Nicknames are quizzical things and their interest builds when you discover the reasons behind them."Stilts" (our friend who goes by his nickname—he's the tall, blue fellow) suggested the entire Troop visit New York's nickname building: the Empire State Building!
As we exited the elevator on the 86th floor and climbed upon the guard rail, Silas yelled, "You can all call me Batman!" Stilts quietly corrected him, "You can't give yourself a nickname. A nickname is given to you by somebody—like a friend—that has known you since your beginning or for a very long time." Silas grumbled and remained upside down.
Problems, like the world, look very different when you see them from above or from a distance.
Sometimes it takes standing on shoulders to see something close-up.
Did you know The Empire State Building was the tallest building in the world in 1931? Can you find all the hidden Troopers on the tops of the building?
Did you know the tower lights have meaning? Did you know they turn off every night/morning at 2:00 a.m.?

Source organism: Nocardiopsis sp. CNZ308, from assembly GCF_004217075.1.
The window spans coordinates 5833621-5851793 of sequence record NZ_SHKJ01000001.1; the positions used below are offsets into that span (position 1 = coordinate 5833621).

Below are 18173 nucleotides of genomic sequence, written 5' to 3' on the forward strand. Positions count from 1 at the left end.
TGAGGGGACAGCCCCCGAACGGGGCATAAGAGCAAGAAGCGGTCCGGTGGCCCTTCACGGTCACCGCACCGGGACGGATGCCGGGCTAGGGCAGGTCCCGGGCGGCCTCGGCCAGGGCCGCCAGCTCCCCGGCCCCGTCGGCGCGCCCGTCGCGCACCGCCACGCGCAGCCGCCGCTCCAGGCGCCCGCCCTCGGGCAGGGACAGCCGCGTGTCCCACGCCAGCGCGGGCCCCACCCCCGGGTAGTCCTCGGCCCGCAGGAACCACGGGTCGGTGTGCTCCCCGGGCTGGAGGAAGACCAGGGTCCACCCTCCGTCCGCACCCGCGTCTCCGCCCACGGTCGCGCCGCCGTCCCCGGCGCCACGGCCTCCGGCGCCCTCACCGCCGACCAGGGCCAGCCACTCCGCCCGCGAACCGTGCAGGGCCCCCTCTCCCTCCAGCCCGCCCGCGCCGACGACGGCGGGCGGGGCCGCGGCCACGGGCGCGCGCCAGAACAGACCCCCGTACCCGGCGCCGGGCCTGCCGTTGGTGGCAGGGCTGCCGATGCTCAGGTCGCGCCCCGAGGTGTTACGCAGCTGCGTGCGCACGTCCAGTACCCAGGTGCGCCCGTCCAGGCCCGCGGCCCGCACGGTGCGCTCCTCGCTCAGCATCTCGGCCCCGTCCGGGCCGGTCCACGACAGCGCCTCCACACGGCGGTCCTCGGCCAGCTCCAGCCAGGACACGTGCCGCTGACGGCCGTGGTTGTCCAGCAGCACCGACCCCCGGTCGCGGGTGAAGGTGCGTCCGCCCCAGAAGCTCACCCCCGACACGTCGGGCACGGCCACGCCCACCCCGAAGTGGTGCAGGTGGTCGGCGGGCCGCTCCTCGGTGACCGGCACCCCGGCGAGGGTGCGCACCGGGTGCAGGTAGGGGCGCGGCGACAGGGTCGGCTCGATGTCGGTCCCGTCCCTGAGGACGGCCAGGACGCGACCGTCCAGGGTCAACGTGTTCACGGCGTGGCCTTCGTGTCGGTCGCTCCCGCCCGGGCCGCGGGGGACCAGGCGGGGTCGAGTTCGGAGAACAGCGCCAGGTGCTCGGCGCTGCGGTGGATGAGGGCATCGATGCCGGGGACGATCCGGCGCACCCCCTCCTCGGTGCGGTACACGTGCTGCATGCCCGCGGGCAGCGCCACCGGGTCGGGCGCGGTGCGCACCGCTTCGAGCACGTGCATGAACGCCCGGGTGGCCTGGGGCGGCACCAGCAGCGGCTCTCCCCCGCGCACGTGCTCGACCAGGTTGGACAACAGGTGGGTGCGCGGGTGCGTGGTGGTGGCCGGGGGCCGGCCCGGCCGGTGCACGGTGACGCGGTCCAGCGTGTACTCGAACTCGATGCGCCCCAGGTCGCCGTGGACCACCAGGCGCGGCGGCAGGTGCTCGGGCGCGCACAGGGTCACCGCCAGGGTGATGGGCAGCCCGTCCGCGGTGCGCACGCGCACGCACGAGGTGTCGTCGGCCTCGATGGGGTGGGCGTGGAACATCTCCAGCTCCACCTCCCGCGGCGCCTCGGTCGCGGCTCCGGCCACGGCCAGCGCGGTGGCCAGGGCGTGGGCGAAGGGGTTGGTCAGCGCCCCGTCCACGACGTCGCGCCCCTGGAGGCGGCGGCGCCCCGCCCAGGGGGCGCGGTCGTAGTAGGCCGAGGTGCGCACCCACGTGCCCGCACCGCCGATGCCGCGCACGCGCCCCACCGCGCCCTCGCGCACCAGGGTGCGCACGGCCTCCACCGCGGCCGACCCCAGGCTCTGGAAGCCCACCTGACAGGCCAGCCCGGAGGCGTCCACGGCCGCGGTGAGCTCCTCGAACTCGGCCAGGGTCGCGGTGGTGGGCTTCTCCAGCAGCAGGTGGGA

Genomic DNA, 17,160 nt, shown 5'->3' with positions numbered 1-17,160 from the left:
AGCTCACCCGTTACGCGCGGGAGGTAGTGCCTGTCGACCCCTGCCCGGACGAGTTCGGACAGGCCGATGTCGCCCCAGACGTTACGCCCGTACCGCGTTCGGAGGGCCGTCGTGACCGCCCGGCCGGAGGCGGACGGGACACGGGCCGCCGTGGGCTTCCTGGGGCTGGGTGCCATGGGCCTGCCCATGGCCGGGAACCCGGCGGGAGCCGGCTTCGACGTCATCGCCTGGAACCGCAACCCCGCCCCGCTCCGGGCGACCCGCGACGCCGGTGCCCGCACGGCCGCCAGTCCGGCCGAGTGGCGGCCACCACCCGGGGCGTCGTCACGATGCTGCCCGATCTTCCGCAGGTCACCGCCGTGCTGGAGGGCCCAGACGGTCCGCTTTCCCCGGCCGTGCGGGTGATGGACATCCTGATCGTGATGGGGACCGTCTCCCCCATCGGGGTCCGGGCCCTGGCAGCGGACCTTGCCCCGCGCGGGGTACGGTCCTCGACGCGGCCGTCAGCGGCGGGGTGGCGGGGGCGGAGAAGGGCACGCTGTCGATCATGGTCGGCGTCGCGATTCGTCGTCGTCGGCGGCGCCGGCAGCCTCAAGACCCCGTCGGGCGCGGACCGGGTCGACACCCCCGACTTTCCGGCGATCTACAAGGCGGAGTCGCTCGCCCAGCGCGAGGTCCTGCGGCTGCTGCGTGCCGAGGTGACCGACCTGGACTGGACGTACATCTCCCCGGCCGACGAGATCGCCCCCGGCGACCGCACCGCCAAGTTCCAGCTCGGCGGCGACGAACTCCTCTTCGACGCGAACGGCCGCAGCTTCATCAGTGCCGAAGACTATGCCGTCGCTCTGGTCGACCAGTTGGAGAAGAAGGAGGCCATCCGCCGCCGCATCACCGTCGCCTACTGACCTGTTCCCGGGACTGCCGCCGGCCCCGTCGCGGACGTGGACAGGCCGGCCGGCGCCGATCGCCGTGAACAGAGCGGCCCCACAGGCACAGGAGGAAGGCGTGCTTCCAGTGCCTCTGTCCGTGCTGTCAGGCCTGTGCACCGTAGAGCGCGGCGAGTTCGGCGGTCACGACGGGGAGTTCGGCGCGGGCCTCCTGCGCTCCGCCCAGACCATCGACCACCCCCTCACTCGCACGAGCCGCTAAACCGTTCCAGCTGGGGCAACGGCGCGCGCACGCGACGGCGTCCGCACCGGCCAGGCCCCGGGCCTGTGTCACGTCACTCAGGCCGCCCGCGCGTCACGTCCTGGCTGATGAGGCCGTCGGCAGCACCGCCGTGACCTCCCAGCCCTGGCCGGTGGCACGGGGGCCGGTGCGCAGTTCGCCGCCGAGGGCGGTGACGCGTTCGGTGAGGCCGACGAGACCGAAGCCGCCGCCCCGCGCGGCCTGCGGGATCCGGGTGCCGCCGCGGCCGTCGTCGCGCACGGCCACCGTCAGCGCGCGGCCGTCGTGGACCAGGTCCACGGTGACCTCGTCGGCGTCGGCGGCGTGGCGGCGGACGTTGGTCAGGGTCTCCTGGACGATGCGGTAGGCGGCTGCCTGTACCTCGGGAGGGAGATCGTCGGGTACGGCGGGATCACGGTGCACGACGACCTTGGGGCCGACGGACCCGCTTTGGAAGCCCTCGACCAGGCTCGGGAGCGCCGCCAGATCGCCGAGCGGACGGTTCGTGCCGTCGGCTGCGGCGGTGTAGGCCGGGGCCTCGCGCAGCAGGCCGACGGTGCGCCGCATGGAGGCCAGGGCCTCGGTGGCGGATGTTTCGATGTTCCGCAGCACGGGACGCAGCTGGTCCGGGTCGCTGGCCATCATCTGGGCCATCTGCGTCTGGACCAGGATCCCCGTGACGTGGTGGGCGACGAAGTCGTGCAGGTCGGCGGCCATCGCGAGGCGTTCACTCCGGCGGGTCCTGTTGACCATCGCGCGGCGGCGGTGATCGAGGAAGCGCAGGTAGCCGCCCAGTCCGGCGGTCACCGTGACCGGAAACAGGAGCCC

With our tail feathers to the masses, peering over the edge, The Twins spotted two faces in the crowd that appeared somewhat familiar. "It's her... and him!" said the Upper Twin; "No, it's not them. They don't live here," debated the Under Twin. The matter settled when the faces got up and close. There—on top of the world—were The Cliff and The Mexican!
There is an incredible magic that happens when you run into a friend in an unlikely place; there is an unmistakeable feeling you feel sitting in the hands of a friend that has supported you from a great distance—especially when you're 1,250 feet above the ground.
There is a perspective you see when you spend time with someone that has been there since your beginning.
Time sped ahead. They had to leave and we had to go, so we made plans for pizza the next day. Seeing them was something unexpected and splendid—kinda like a rainbow without rain.